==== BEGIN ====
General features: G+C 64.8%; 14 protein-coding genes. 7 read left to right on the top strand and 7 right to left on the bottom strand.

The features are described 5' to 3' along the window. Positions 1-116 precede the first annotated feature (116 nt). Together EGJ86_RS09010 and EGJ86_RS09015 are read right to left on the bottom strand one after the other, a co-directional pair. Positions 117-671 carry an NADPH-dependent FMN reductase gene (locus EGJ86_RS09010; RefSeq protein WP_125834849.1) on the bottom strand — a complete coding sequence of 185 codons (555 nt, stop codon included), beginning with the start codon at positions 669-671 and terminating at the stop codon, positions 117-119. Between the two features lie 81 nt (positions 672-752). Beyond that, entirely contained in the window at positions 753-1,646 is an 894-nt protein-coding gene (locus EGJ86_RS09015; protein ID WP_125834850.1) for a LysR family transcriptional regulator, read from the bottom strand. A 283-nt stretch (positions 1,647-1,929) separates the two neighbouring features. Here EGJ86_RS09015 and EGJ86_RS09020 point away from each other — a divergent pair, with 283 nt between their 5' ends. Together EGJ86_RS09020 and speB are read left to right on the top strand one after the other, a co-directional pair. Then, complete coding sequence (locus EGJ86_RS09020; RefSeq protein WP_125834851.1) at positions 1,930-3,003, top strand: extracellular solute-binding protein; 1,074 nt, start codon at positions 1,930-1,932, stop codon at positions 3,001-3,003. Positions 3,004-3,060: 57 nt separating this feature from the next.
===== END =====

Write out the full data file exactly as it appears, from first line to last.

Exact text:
General features: G+C 64.8%; 14 protein-coding genes. 7 read left to right on the top strand and 7 right to left on the bottom strand.

The features are described 5' to 3' along the window. Positions 1-116 precede the first annotated feature (116 nt). Together EGJ86_RS09010 and EGJ86_RS09015 are read right to left on the bottom strand one after the other, a co-directional pair. Positions 117-671 carry an NADPH-dependent FMN reductase gene (locus EGJ86_RS09010; RefSeq protein WP_125834849.1) on the bottom strand — a complete coding sequence of 185 codons (555 nt, stop codon included), beginning with the start codon at positions 669-671 and terminating at the stop codon, positions 117-119. Between the two features lie 81 nt (positions 672-752). Beyond that, entirely contained in the window at positions 753-1,646 is an 894-nt protein-coding gene (locus EGJ86_RS09015; protein ID WP_125834850.1) for a LysR family transcriptional regulator, read from the bottom strand. A 283-nt stretch (positions 1,647-1,929) separates the two neighbouring features. Here EGJ86_RS09015 and EGJ86_RS09020 point away from each other — a divergent pair, with 283 nt between their 5' ends. Together EGJ86_RS09020 and speB are read left to right on the top strand one after the other, a co-directional pair. Then, complete coding sequence (locus EGJ86_RS09020; RefSeq protein WP_125834851.1) at positions 1,930-3,003, top strand: extracellular solute-binding protein; 1,074 nt, start codon at positions 1,930-1,932, stop codon at positions 3,001-3,003. Positions 3,004-3,060: 57 nt separating this feature from the next.